Credits

I would like to give credit where credit is due. Videos are from YouTube and other sources such as NicoNico while Oricon rankings and other information are translated from the Japanese Wikipedia unless noted.

Thursday, February 18, 2021

The Buggles -- Video Killed The Radio Star

 

Being the geek that I am, I was watching the live coverage of the landing of the Perseverance Rover on Mars earlier this afternoon as NASA and fellow space watchers crossed their collective fingers and toes. The probe went through those 7 Minutes of Terror and landed safely which got everyone doing claps and backslaps, and I think the "Avengers" theme song sparked off in my head. Anyways, congratulations on the feat.

Words such as technology and the future also started to coalesce in my mind so today being time for a ROY article, I was thinking about what old song could bring about thoughts of the new age. Well, I've already featured Donald Fagen's "I.G.Y." back in November as a ROY, but there's also The Buggles' "Video Killed The Radio Star".

Yep, although at the time, my television couldn't get MTV when it premiered in 1981, I did hear that the music video channel started its broadcasting life with "Video Killed The Radio Star". However, it was actually released as The Buggles' debut single in September 1979, and to my surprise, it was a cover of an original version by Bruce Woolley and the Camera Club that had come out earlier in January.

When I think of Fagen's "I.G.Y." from 1982, I think of that unusual fusion arrangement which came off as being very mellow but with that seeming reggae beat. There were also the singer's snarky predictions of a beautiful future viewed through a 1950s/1960s lens with all of that hi-tech. Donald Fagen may have been sarcastic but I still took it to heart as a hopeful sign of what may yet come to pass in my remaining decades on Earth. But with The Buggles' most famous song, that synthpop melody has always had me dreaming of the future as I see it now...with all those gleaming weirdly-shaped towers popping out of the firmament like mushrooms and sky pods flying among them in their air lanes. It would be downright Coruscant!

The things that made "Video Killed The Radio Star" a prized melody of my memories is not just the hopeful feeling but also Trevor Horn's delivery as if he were some old Hollywood radio emcee crooning into one of those huge NBC stand mikes contrasting with the technopop and of course the background New York accent-inflected vocals by the ladies. The album version finishes off with a poignant piano-and-synth combination that may signal a moment by an older man looking upon the past few decades of technological developments with some pride and contentment.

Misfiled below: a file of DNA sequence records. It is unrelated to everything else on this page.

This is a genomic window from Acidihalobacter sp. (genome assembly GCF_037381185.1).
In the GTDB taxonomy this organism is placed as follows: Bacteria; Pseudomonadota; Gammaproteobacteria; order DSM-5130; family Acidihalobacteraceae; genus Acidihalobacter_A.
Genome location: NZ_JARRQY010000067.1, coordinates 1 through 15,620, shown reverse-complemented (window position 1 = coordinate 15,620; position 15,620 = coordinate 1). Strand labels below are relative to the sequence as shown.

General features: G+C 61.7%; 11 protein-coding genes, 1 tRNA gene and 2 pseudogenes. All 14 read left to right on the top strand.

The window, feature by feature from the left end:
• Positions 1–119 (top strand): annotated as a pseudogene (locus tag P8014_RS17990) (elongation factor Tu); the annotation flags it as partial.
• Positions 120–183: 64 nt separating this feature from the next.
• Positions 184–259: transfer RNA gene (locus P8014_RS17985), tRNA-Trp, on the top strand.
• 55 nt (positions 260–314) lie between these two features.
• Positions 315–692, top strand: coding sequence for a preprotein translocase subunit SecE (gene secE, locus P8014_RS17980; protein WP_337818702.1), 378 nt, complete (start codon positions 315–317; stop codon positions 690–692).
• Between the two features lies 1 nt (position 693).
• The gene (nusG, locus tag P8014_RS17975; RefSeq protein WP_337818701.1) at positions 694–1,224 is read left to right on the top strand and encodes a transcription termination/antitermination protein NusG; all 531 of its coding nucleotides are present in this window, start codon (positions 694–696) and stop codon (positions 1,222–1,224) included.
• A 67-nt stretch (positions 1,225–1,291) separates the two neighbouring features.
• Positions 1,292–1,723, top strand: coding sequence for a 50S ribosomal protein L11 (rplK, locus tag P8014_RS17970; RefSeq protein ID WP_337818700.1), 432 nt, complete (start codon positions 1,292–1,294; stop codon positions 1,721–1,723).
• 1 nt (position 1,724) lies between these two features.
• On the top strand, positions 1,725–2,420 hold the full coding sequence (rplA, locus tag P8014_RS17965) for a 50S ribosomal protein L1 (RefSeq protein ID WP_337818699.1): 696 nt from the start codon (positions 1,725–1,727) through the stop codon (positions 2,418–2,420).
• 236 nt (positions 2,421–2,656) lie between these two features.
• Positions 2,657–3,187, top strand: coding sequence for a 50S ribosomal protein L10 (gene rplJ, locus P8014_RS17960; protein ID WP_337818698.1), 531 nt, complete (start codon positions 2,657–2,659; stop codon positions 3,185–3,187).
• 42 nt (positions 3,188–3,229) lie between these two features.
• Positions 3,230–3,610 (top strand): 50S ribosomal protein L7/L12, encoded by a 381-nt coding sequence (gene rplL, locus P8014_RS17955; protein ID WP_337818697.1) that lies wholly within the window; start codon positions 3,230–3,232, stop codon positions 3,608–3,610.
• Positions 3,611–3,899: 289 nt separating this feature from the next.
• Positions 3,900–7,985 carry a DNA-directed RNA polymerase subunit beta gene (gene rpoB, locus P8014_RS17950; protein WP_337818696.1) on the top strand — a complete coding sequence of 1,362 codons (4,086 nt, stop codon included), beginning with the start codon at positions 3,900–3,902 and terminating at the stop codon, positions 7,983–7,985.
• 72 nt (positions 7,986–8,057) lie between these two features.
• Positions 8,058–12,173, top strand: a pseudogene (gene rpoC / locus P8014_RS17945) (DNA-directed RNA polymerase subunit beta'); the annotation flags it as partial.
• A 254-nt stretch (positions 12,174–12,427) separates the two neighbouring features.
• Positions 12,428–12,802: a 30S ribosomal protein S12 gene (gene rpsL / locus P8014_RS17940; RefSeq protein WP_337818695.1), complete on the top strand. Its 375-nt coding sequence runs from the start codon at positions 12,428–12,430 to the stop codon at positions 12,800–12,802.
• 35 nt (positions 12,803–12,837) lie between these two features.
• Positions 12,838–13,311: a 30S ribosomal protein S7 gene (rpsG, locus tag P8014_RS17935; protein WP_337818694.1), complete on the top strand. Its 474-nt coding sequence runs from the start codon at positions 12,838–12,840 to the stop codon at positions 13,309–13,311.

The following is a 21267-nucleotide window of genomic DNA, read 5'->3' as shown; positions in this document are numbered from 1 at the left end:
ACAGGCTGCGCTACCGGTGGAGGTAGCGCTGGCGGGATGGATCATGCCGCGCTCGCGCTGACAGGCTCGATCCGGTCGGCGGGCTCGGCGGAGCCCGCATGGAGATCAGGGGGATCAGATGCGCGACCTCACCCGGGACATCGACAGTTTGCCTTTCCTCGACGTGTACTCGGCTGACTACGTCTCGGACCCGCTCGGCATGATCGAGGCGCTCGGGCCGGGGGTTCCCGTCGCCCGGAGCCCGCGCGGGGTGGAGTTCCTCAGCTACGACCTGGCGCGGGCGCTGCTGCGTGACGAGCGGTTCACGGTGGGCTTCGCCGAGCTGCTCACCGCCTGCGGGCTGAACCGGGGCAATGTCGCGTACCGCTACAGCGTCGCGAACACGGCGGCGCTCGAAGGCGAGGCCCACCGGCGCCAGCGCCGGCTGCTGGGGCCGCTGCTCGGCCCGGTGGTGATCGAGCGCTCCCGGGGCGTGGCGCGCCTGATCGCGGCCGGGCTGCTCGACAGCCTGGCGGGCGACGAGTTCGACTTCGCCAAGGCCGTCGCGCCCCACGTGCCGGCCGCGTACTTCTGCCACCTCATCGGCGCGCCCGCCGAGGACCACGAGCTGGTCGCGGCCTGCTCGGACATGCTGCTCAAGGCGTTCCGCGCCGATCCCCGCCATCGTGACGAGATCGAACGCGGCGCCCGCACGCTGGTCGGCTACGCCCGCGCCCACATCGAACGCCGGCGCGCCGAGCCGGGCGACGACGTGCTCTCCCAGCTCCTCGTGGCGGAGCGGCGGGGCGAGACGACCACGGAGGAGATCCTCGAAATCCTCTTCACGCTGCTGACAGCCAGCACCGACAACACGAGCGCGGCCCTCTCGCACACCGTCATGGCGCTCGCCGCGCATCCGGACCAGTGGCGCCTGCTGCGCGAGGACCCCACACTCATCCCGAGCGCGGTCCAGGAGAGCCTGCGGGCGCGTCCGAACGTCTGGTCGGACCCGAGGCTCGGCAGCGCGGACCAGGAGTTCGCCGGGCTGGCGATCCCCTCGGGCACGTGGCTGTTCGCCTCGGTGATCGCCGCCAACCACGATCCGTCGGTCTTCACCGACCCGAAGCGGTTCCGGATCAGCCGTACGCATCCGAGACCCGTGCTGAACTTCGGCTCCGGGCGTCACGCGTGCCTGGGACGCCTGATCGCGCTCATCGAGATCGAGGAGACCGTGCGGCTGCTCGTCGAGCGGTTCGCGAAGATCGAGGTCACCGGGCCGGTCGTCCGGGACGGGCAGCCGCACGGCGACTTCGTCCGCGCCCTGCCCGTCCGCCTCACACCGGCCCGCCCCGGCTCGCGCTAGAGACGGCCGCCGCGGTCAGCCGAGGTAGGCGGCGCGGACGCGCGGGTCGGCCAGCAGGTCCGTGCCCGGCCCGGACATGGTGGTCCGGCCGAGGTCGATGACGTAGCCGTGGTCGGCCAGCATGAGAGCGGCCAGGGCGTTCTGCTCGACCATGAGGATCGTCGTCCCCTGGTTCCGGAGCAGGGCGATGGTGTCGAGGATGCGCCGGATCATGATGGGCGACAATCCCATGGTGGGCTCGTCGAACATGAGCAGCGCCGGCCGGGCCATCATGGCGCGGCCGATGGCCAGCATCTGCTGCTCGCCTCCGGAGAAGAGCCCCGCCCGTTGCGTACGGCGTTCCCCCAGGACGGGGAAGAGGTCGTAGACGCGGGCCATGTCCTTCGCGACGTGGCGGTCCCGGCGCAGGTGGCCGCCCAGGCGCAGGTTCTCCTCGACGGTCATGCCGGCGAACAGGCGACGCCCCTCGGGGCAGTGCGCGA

I don't know when and where I first heard "Video Killed The Radio Star". Most likely, it was just through watching one of the video shows that populated the airwaves here in Toronto at the time. From what I've read of the song on Wikipedia, it's been posited that the song was actually all about nostalgia (and it's certainly nostalgic listening to it now) for how things changed technologically back in the 1960s and the desire to look back. There is also the opinion that the young folks of today (oh you whippersnappers!) would not appreciate the past. Well, considering what I've seen of the comments for music of the past, whether it be Japanese, American, European, etc., I don't think that there needs to be any lamentation about that factor right now. It seems that plenty of the newer generation have been enjoying the songs of the 70s and the 80s on either side of the Pacific.

Now, what was released in Japan in September 1979?

Mariya Takeuchi -- September


Chage & Aska -- Hitorizaki(ひとり咲き)


Spectrum -- Tomato Ippatsu(トマト・イッパツ)




To finish off, here is the original version by Bruce Woolley & The Camera Club.

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